Verizon Nears Control of Broadband Market

     MANHATTAN (CN) – Verizon allayed antitrust concerns over its $3.6 billion deal with cable companies by agreeing to narrow restrictions that expire in five years.
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     The telecommunications giant must still wait for approval from the Federal Communications Commission, however, before it can buy wireless spectrum covering 259 million Americans from Comcast, Time Warner Cable and Bright House Networks.
     In a complaint and final judgment filed simultaneously Thursday, the Justice Department explained how subsequent agreements between Verizon and its competitors could limit consumer options.
     Under a December 2011 deal between Verizon and the cable providers, Verizon would bundle its wireless services with cable package, and the cable providers would sell Verizon their unused wireless spectrum licenses.
     “In June 2012, Verizon Wireless agreed to resell some of that spectrum to T-Mobile USA, the smallest of the nation’s four nationwide wireless carriers,” according to the complaint.
     Verizon also announced a public process to sell other previously unused spectrum.
     Federal regulators complained that the deals could stifle competition and stand in the way of innovation.
     Instead of blocking the deal, the head of the Justice Department’s Antitrust Division explained that the parties agreed to a set of expiring restrictions.
     “By limiting the scope and duration of the commercial agreements among Verizon and the cable companies while at the same time allowing Verizon and T-Mobile to proceed with their spectrum acquisitions, the department has provided the right remedy for competition and consumers,” Acting Assistant Attorney General Joseph Wayland said in a statement.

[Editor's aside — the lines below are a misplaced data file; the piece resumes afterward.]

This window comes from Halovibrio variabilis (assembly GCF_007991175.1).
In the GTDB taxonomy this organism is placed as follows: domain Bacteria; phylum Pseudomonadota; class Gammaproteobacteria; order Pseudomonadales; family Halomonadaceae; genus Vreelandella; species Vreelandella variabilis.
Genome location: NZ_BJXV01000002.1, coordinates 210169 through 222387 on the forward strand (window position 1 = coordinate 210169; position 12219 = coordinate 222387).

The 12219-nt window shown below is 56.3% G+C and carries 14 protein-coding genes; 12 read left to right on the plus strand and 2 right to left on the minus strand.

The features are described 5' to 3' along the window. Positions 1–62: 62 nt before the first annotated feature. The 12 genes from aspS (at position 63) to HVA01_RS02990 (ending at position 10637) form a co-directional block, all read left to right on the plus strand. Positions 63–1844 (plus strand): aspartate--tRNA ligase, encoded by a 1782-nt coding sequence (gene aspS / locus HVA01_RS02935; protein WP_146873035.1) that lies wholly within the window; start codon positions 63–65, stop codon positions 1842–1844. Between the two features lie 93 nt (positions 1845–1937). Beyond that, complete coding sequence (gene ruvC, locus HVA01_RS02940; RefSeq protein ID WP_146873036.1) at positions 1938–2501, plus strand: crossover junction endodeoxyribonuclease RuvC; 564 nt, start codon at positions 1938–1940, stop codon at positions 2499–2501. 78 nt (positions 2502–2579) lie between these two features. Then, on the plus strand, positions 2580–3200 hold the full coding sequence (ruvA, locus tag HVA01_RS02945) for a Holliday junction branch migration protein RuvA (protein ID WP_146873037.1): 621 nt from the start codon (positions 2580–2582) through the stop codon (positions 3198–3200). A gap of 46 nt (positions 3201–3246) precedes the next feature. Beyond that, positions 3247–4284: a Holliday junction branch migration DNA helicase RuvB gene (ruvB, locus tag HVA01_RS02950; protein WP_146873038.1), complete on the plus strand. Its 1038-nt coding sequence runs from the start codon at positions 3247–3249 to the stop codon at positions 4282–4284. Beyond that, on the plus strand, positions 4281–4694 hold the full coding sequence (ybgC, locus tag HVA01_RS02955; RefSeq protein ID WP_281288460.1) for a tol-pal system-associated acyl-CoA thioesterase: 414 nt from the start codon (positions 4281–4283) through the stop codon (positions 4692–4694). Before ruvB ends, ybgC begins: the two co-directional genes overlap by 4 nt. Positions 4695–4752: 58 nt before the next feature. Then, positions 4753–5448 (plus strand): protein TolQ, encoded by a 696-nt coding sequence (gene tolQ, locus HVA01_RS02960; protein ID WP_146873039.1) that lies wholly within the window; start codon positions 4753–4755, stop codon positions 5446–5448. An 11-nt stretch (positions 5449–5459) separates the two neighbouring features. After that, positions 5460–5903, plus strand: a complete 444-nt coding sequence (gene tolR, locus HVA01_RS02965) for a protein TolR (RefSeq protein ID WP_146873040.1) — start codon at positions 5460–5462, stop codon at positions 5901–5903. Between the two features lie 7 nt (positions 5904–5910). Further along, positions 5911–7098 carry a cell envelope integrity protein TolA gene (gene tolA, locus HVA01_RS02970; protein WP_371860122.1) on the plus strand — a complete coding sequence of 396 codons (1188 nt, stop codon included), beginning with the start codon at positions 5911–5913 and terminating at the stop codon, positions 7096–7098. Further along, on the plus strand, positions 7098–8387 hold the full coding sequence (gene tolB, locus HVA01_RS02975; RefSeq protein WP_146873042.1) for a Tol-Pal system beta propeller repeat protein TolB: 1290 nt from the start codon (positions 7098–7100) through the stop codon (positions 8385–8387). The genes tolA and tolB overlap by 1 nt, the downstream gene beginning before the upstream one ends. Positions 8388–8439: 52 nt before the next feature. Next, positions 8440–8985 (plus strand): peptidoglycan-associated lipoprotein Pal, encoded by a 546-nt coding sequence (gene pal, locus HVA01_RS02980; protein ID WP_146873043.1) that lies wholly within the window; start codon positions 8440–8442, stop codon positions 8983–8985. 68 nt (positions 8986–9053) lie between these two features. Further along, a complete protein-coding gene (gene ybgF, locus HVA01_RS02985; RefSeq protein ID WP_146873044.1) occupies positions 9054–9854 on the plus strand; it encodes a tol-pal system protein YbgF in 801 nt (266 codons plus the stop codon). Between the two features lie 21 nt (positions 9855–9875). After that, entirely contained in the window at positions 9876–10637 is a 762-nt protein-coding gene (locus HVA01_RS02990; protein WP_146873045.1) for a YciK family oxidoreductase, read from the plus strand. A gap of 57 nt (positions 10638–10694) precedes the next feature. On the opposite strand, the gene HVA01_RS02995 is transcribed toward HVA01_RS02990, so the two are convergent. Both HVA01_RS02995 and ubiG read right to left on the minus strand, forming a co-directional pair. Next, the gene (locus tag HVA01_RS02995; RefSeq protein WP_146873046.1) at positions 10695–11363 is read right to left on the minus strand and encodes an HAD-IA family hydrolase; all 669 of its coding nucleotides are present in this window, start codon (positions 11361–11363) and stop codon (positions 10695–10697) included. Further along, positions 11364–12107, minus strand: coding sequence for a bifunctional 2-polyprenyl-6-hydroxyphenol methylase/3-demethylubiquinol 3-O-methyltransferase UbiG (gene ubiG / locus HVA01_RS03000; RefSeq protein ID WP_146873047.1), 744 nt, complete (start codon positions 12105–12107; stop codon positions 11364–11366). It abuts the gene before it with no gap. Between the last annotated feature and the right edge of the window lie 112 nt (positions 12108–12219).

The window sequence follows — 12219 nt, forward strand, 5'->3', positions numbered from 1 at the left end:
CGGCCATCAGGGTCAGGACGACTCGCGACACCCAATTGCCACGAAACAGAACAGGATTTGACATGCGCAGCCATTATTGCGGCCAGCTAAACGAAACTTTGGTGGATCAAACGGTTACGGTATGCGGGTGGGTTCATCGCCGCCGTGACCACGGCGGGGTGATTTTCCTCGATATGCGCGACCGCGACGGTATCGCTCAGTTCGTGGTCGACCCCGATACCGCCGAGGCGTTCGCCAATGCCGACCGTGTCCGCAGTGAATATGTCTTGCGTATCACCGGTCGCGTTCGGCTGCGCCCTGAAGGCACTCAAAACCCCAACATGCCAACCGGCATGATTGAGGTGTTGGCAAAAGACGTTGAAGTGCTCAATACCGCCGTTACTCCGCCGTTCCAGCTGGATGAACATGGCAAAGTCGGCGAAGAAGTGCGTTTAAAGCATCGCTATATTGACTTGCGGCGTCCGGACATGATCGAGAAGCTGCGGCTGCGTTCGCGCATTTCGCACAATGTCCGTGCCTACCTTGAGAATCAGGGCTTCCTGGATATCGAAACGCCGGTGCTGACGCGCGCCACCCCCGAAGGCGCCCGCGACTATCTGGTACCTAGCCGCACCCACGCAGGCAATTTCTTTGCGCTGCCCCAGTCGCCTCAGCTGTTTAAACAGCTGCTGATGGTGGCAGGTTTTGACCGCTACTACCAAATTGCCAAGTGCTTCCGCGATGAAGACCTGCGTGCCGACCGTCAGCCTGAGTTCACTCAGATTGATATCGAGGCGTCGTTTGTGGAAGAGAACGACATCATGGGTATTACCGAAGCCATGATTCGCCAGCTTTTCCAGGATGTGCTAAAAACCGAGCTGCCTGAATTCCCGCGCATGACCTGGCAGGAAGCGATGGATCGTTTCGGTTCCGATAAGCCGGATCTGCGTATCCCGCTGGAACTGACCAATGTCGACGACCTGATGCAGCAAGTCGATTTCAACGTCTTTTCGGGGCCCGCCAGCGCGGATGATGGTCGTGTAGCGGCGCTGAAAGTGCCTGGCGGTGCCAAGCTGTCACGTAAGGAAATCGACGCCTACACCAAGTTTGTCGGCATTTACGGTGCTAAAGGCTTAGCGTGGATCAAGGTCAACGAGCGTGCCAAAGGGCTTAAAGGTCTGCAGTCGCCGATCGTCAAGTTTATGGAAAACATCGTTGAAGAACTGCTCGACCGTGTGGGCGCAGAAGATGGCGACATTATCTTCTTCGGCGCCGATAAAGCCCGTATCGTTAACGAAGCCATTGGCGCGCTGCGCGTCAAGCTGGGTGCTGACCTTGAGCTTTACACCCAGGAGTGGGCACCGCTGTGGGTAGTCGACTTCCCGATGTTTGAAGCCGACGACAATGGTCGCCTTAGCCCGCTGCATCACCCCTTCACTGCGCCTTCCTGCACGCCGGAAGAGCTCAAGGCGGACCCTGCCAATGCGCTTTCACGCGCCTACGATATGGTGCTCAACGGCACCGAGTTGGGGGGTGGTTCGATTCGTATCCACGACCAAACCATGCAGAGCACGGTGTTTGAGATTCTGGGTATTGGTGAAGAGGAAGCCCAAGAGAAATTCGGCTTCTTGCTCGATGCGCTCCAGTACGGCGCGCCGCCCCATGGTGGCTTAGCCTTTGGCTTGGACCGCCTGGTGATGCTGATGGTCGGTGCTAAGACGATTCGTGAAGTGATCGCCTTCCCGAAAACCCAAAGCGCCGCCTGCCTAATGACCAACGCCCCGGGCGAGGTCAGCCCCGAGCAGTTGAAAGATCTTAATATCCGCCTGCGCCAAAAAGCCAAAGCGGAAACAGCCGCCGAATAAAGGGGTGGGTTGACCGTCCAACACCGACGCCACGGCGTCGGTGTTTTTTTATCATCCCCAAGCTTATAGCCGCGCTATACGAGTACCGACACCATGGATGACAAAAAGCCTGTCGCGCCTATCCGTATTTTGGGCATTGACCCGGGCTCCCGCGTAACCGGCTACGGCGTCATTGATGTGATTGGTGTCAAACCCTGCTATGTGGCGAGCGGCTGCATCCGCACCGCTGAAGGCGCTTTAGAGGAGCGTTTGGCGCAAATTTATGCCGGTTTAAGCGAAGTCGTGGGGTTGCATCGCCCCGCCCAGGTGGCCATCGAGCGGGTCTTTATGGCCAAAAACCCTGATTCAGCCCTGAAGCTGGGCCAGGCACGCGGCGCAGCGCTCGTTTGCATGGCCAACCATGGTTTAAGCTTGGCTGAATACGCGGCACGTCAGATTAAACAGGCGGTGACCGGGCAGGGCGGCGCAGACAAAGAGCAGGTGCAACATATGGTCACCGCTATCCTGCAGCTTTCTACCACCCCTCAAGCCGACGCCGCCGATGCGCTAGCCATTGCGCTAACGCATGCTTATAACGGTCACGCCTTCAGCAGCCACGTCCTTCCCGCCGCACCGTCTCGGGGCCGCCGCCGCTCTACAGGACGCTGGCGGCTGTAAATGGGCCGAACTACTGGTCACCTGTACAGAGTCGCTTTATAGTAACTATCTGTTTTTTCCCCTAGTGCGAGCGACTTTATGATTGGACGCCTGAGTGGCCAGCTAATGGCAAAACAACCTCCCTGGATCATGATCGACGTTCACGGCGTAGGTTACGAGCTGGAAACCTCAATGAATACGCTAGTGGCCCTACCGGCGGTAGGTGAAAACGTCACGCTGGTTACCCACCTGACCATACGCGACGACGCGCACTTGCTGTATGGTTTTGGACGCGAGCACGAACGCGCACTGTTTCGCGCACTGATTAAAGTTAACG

The settlement entitles the cable companies to sell Verizon wireless services and partner with other wireless providers after five years.
     Verizon can still bundle services like DSL, wireless and satellite broadcast.
     “The proposed settlement forbids Verizon Wireless from selling cable company products in FiOS areas and removes contractual restrictions on Verizon Wireless’s ability to sell FiOS, ensuring that Verizon’s incentives to compete aggressively against the cable companies remain unchanged,” the Justice Department said. “In addition, under the proposed settlement, Verizon Wireless’s ability to resell the cable companies’ services to customers in areas where Verizon sells DSL Internet service ends in December of 2016 (subject to potential renewal at the department’s sole discretion), thereby preserving Verizon’s incentives to reconsider its decision to stop building out its FiOS network and otherwise innovate in its DSL territory.”
     As reported by Ars Technica, Gigi Sohn, head of the advocacy group Public Knowledge, said that the settlement does not go far enough.
     “The proposed conditions on this transaction attempt to alleviate some of the harms that will arise from a lack of competition, and policymakers deserve credit for trying to make the best of a bad deal,” Sohn reportedly said. “However, it is not enough for the anti-competitive cross-selling agreement to be limited in time or scope – it should not happen at all.”
     Public Knowledge urged the FCC and Congress to step in where prosecutors failed.
     “Congress and the FCC should pursue new policies to stimulate competition in wireline Internet access service – or resign themselves to regulating a broadband monopoly,” Sohn concluded.

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